From Major General John Sullivan
Providence March 9th 1779,
I have the hono’r to inform your Excellency, that some time after Colo. Jacksons Corps arriv’d in this department, a number of his Officers presented a Memorial to me, setting forth, that, Colo. Jackson did not behave as He shoud have done in the Action of Monmouth, and expressing their dissatisfaction, in being commanded by an Officer, whose Courage and Conduct, they had powerful reasons to dispute; They likewise, requested, that a Court of Inquiry shou’d be immediately appointed, and they might be heard upon the occasion.1 As this Event took place but a few days before our March to Rhode Island, I in consequence, calld the General officers together, and they unanimously coincided with me in opinion that, however well founded the Charges alledg’d might prove on examination, the application at that time, was improper, and it wou’d (then) have been as improper in me, to have comply’d with their Prayer. My Answer to the Memorialists, was agreeable to this Sentiment; Since which, I have heard nothing on the Subject before this day; when, Colo. Jackson waited upon, and assurd me, that it was originally his intention, from the Moment he was appriz’d of the Report, to have demanded a Court of Inquiry, but delayd it, for reasons, which, He assignd me, and which, He proposes laying before the Court. As those Objections are now obviated, and his Accusers are Still under his immediate Command, or in the nieghbourhood, He has requested me, to beg your Excellency, to direct, that a Court be held, at a short date, in this department; or wherever, your Excellency may think proper.2 I have the hono’r to subscribe myself with all imaginable Esteem Yr Excellency’s, very hble Servt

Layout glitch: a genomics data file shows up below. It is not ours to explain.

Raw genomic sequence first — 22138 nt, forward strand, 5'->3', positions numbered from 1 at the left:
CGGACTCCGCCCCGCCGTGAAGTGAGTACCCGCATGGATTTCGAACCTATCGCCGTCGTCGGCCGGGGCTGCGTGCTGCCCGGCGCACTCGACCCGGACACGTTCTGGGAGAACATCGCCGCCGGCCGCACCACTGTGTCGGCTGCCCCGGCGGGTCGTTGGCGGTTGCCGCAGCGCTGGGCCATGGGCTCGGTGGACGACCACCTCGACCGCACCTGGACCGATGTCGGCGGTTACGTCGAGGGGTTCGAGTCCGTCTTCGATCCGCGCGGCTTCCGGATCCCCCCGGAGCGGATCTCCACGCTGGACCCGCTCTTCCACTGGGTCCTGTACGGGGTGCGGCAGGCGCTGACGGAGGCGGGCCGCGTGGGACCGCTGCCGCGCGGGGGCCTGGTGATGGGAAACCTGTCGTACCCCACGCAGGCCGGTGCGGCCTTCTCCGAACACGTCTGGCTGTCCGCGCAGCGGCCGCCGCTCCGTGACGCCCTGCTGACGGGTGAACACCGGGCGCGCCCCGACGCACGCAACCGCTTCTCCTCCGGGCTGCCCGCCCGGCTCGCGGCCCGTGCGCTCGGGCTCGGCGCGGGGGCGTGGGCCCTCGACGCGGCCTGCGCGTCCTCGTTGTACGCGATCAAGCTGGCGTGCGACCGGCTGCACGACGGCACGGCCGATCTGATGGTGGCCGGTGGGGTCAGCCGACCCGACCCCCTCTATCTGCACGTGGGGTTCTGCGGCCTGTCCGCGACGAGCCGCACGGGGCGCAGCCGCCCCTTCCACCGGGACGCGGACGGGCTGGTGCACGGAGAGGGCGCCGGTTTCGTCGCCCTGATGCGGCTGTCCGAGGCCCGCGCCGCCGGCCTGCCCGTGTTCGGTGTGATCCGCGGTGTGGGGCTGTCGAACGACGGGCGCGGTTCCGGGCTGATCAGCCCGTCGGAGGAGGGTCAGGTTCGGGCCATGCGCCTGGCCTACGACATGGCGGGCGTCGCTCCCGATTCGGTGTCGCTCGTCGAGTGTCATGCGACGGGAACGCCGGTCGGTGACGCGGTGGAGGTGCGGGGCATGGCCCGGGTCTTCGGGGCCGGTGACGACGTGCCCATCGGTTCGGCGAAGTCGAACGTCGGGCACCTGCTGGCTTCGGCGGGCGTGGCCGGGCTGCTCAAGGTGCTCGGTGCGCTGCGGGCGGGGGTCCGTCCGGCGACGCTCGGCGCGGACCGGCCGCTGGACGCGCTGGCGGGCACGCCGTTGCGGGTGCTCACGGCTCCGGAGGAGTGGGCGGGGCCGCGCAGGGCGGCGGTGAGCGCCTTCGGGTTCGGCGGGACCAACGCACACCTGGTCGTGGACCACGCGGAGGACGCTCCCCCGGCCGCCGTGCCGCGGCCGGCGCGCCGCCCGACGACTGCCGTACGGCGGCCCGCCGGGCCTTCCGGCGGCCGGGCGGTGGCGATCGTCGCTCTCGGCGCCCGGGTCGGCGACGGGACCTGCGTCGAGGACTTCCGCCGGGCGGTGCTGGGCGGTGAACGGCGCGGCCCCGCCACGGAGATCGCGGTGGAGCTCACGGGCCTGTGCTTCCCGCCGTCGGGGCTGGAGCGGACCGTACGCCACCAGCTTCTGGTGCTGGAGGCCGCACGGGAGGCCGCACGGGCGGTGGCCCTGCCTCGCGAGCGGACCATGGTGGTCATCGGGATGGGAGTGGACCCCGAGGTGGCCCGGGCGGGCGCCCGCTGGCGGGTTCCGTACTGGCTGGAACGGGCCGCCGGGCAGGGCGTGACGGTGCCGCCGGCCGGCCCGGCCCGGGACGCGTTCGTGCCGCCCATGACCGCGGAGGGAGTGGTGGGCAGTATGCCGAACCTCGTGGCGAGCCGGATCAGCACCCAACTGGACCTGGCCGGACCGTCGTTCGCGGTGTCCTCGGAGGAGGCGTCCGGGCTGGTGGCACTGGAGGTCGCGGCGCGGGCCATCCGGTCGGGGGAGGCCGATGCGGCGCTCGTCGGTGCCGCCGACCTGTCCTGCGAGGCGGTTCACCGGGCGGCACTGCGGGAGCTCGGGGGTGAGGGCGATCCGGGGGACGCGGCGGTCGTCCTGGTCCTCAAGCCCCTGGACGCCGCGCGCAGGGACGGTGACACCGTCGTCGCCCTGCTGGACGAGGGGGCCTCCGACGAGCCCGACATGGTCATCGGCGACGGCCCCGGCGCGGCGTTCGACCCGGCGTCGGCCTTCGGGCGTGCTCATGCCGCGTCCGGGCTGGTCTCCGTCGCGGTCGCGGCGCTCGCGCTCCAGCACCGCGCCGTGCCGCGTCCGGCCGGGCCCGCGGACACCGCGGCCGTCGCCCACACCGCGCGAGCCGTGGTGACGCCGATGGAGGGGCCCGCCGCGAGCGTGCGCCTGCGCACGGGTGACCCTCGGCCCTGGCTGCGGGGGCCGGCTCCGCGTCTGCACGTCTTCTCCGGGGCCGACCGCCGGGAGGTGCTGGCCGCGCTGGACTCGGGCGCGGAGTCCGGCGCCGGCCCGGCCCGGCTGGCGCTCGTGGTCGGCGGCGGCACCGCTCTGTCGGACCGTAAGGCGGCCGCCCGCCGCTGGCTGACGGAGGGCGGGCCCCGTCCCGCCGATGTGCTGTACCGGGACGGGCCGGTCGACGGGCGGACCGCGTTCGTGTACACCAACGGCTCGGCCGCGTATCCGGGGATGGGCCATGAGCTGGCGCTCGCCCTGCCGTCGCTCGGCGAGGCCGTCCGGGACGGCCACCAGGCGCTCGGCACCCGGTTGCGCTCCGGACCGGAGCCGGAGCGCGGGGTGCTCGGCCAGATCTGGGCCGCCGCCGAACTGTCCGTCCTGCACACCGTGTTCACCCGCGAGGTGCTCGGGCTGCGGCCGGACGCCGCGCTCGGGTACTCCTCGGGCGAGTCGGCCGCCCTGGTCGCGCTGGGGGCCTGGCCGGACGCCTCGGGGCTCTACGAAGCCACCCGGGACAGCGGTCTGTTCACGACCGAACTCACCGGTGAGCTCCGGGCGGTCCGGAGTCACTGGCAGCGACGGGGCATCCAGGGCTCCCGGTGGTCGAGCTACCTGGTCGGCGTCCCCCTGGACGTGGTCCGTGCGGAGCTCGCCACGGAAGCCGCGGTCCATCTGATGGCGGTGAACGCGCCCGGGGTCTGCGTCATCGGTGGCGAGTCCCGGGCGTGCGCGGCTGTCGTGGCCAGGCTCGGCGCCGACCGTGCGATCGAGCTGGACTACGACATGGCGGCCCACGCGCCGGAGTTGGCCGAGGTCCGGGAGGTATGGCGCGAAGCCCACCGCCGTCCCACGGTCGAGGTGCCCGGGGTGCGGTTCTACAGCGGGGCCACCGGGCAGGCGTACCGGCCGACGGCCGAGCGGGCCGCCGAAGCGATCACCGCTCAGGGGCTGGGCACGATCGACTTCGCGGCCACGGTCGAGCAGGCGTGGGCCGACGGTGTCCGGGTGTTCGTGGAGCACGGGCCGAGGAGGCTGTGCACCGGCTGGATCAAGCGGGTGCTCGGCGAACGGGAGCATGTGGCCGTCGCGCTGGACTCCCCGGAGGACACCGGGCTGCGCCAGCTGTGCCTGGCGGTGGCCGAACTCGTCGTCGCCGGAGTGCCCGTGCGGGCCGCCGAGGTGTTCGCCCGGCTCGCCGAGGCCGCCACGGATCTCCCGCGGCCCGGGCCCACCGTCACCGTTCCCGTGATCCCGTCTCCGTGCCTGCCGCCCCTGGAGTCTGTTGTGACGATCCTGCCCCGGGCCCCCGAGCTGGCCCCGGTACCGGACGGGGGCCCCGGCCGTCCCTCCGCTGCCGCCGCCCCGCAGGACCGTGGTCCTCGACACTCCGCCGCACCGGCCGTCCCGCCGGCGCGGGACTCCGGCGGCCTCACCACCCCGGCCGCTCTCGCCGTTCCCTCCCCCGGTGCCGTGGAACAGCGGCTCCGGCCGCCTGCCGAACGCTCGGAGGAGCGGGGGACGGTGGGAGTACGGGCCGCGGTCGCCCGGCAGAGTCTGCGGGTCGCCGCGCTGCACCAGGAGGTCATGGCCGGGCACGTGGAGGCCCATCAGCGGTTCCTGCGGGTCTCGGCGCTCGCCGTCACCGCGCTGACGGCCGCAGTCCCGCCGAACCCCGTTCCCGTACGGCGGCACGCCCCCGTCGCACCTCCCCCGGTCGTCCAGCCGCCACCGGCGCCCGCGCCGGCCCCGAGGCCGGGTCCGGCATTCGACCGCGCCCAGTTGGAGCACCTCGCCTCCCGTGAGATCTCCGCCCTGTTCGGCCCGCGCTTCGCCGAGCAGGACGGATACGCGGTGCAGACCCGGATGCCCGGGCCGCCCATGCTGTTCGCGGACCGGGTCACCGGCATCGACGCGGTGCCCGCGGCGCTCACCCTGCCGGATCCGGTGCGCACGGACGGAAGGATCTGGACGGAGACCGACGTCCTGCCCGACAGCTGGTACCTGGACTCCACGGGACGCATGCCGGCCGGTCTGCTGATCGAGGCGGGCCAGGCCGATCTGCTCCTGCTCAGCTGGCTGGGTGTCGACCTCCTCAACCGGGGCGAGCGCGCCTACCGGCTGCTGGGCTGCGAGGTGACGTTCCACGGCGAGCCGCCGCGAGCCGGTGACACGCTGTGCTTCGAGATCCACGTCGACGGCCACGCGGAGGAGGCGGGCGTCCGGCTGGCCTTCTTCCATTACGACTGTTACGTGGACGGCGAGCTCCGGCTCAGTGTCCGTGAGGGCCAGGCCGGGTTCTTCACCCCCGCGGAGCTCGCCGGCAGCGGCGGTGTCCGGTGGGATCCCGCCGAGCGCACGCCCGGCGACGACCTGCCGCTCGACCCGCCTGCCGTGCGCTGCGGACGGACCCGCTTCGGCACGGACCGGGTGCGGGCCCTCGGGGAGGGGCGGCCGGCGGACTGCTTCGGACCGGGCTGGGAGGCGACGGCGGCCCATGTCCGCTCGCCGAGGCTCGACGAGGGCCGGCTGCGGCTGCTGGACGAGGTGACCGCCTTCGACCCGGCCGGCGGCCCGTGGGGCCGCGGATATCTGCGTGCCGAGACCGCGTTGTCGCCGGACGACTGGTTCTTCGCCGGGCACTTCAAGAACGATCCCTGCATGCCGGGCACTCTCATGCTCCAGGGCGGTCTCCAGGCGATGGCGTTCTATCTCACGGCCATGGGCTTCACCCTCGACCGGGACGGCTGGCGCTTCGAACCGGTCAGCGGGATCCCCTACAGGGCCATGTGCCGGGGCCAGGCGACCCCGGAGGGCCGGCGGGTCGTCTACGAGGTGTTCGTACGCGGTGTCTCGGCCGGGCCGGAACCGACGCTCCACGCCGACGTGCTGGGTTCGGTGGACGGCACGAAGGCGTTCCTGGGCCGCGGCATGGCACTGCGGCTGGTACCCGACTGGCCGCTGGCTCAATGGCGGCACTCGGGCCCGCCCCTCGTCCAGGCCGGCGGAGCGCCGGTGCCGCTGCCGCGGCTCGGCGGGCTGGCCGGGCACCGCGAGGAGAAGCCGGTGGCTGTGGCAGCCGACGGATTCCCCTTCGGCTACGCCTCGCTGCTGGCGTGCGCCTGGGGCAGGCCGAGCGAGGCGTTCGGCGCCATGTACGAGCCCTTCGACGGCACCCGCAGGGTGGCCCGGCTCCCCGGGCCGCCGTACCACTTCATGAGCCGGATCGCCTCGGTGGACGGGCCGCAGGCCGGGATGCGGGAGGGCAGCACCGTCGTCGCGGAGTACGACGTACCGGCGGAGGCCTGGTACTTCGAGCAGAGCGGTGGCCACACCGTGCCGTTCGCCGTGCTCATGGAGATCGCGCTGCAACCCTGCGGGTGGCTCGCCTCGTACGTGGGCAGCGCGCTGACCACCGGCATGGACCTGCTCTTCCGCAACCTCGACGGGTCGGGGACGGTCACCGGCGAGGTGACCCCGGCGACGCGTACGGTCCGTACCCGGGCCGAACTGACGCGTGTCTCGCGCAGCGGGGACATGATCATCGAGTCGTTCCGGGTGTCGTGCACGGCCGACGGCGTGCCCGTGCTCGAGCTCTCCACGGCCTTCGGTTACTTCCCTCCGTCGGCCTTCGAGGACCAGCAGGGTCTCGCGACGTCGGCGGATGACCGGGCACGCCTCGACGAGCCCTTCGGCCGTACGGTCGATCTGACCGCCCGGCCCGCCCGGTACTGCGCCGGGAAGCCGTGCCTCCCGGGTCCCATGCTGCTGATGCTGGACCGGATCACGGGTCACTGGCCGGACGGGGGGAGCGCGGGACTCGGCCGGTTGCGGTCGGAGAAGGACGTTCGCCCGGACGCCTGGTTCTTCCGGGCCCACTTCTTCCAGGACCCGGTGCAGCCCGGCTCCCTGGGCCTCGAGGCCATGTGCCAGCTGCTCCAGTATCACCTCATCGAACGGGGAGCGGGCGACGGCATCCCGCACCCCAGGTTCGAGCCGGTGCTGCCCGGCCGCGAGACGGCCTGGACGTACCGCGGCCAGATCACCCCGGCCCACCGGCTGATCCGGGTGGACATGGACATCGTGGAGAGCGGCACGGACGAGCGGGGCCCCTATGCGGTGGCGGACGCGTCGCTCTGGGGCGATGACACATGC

1. Sullivan is referring to a petition of 26 July 1778 to him from sixteen officers who were upset that “many Gentlemen of General Washington’s Army have very freely deliver’d Sentiments unfavourable to the Detachments under the Command of Colo. Henry Jackson respecting their Conduct at the Battle of Monmouth” and desired the appointment of a court of inquiry to investigate their presumption of Jackson’s “Misconduct Confusion and Disobedience of Orders” (Hammond, Sullivan Papers description begins Otis G. Hammond, ed. Letters and Papers of Major-General John Sullivan, Continental Army. 3 vols. Concord, 1930-39. In Collections of the New Hampshire Historical Society, vols. 13–15. description ends , 2:124–25).